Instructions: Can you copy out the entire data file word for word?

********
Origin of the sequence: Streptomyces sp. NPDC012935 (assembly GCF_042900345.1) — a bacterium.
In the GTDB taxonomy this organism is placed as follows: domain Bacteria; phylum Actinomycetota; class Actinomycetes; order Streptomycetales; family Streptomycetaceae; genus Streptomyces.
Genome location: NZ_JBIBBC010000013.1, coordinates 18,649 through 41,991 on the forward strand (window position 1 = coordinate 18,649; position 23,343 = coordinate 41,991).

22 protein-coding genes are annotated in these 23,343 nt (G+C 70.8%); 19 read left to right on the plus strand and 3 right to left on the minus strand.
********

Origin of the sequence: Streptomyces sp. NPDC012935 (assembly GCF_042900345.1) — a bacterium.
In the GTDB taxonomy this organism is placed as follows: domain Bacteria; phylum Actinomycetota; class Actinomycetes; order Streptomycetales; family Streptomycetaceae; genus Streptomyces.
Genome location: NZ_JBIBBC010000013.1, coordinates 18,649 through 41,991 on the forward strand (window position 1 = coordinate 18,649; position 23,343 = coordinate 41,991).

22 protein-coding genes are annotated in these 23,343 nt (G+C 70.8%); 19 read left to right on the plus strand and 3 right to left on the minus strand.